As for the Wal-Marts, all signs pointed to no overnight stays at the ones we looked at. So rather than drive another 50 miles there and 50 miles back to try to see the beach, we decided to stay at an interstate rest area. It was Florida, and at least it was warm. But there was no beach.

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So, let's say you have a 35-foot motorhome. It's late winter, you're cold, and on a whim you want to go to Florida to warm up. Where will you stay?

Tallahassee, Florida

After our sleep at the rest area we drove in to Tallahassee. They had a vegan restaurant in town, Sweet Pea Cafe. It’s a tiny place with a very small menu and just a few choices that are gluten-free. Ryan just got some fries, while I ordered the Falawesome: a falafel wrap in a gluten-free tortilla. I loved it! The fries were very salty, though.


After our food we headed up into Georgia, where it started getting cold and rainy. Oh, well. It was for a good cause.

Our second trip to Florida

After we left Augusta, it was cold and rainy again. Optimists that we are, we thought we’d give Florida another try. We’d been getting good at the un-planning thing, which was hard for me at first but I started liking it so much that I didn’t want to go back to the old ways. So we went down along the Georgia coastal area to the eastern Florida coast.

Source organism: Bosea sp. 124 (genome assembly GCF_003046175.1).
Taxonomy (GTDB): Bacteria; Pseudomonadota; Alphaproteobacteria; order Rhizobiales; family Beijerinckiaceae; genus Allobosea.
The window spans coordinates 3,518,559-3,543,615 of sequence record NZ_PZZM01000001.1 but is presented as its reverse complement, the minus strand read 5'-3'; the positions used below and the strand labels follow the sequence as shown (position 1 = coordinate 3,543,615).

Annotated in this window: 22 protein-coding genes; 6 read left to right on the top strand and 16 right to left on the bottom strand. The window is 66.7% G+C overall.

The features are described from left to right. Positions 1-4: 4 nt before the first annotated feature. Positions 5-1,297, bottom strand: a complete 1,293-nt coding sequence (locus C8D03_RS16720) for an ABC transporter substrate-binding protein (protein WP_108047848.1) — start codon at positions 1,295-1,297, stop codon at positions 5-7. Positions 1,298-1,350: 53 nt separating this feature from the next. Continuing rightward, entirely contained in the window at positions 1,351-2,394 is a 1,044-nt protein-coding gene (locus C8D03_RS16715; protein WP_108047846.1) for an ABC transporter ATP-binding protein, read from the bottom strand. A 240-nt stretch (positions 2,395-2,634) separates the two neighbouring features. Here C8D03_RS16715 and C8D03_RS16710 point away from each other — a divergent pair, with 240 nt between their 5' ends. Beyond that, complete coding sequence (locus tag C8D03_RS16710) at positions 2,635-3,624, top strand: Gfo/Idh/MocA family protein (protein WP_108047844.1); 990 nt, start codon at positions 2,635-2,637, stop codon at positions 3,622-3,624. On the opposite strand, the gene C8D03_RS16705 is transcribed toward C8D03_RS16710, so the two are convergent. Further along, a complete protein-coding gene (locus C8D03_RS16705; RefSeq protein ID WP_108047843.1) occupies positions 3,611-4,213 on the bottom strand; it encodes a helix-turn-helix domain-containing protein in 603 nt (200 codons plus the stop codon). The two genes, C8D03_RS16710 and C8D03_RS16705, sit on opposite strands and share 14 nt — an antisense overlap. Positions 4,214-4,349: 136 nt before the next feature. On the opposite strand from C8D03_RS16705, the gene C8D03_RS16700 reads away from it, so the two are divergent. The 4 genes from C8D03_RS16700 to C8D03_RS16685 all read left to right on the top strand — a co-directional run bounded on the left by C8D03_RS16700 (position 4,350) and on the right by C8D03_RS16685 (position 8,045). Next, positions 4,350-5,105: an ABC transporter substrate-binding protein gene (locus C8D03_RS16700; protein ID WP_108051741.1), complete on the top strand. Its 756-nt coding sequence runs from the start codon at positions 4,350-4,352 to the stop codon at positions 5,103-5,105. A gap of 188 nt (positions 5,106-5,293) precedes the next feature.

The first campground we came across and wanted to stay was Fort Clinch State Park. Why? It’s on the beach!!! We also needed some fresh water and a dump station. We drove up to the campground and unfortunately they were fully booked. But, for a fee we were able to enter and park there for the day. We had some lunch and took a look around Fort Clinch. It’s directly on the water and you can walk on the wall where the cannons are and see the beach.